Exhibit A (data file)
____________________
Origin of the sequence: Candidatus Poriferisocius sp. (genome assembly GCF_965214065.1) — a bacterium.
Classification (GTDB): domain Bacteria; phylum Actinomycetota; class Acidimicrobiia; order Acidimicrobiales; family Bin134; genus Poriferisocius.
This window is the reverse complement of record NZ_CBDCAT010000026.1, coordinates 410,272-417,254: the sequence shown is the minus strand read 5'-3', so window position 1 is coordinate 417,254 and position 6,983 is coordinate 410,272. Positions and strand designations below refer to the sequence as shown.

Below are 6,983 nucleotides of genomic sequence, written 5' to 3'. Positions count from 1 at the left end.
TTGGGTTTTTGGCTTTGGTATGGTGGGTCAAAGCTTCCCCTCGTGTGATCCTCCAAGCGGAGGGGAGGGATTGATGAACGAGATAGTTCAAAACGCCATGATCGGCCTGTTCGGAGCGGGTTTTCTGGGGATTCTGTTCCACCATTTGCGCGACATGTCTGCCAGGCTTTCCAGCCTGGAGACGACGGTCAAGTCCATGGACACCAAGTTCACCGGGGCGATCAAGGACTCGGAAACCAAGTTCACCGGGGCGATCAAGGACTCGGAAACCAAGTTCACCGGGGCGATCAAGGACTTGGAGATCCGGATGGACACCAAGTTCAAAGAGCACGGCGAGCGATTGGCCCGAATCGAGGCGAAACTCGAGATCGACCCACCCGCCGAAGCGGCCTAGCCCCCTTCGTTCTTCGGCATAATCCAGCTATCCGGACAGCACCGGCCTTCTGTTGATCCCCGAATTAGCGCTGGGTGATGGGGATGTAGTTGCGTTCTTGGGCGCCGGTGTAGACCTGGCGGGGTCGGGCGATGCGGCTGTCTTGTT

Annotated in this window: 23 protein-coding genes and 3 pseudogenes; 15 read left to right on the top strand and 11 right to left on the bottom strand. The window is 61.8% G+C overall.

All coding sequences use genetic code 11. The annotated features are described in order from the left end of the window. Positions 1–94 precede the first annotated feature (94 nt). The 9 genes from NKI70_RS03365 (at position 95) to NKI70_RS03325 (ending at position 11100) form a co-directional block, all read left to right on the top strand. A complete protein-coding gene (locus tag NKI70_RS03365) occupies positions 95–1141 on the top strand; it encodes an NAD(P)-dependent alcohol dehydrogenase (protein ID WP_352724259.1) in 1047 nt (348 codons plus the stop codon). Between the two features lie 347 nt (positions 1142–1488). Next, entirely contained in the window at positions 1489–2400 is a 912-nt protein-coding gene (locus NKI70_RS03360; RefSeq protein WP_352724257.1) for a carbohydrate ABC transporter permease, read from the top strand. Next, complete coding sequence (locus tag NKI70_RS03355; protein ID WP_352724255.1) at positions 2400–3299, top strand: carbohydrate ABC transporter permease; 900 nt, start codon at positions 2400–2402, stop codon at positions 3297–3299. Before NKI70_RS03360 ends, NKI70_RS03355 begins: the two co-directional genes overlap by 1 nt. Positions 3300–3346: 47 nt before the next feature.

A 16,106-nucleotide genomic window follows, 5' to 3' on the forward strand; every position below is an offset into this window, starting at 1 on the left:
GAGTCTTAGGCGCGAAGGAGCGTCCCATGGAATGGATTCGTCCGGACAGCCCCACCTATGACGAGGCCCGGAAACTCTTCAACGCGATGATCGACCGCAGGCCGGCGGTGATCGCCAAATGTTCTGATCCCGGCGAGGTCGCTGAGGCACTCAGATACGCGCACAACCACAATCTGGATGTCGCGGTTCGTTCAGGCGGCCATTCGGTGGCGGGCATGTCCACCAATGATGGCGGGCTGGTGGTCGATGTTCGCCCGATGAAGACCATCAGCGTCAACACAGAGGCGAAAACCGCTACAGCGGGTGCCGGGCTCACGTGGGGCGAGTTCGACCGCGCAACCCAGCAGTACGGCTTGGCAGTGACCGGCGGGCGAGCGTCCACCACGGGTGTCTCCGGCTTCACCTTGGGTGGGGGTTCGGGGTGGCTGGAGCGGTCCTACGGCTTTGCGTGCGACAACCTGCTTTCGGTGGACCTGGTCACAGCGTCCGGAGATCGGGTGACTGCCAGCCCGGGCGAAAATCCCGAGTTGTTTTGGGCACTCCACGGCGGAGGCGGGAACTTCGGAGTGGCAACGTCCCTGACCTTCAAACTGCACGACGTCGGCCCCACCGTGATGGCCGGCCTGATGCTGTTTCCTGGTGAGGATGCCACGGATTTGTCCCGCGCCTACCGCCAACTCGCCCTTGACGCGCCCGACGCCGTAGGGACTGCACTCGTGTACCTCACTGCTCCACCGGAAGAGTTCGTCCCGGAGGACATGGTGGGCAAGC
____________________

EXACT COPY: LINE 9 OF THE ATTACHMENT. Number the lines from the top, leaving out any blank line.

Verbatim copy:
GAGTCTTAGGCGCGAAGGAGCGTCCCATGGAATGGATTCGTCCGGACAGCCCCACCTATGACGAGGCCCGGAAACTCTTCAACGCGATGATCGACCGCAGGCCGGCGGTGATCGCCAAATGTTCTGATCCCGGCGAGGTCGCTGAGGCACTCAGATACGCGCACAACCACAATCTGGATGTCGCGGTTCGTTCAGGCGGCCATTCGGTGGCGGGCATGTCCACCAATGATGGCGGGCTGGTGGTCGATGTTCGCCCGATGAAGACCATCAGCGTCAACACAGAGGCGAAAACCGCTACAGCGGGTGCCGGGCTCACGTGGGGCGAGTTCGACCGCGCAACCCAGCAGTACGGCTTGGCAGTGACCGGCGGGCGAGCGTCCACCACGGGTGTCTCCGGCTTCACCTTGGGTGGGGGTTCGGGGTGGCTGGAGCGGTCCTACGGCTTTGCGTGCGACAACCTGCTTTCGGTGGACCTGGTCACAGCGTCCGGAGATCGGGTGACTGCCAGCCCGGGCGAAAATCCCGAGTTGTTTTGGGCACTCCACGGCGGAGGCGGGAACTTCGGAGTGGCAACGTCCCTGACCTTCAAACTGCACGACGTCGGCCCCACCGTGATGGCCGGCCTGATGCTGTTTCCTGGTGAGGATGCCACGGATTTGTCCCGCGCCTACCGCCAACTCGCCCTTGACGCGCCCGACGCCGTAGGGACTGCACTCGTGTACCTCACTGCTCCACCGGAAGAGTTCGTCCCGGAGGACATGGTGGGCAAGC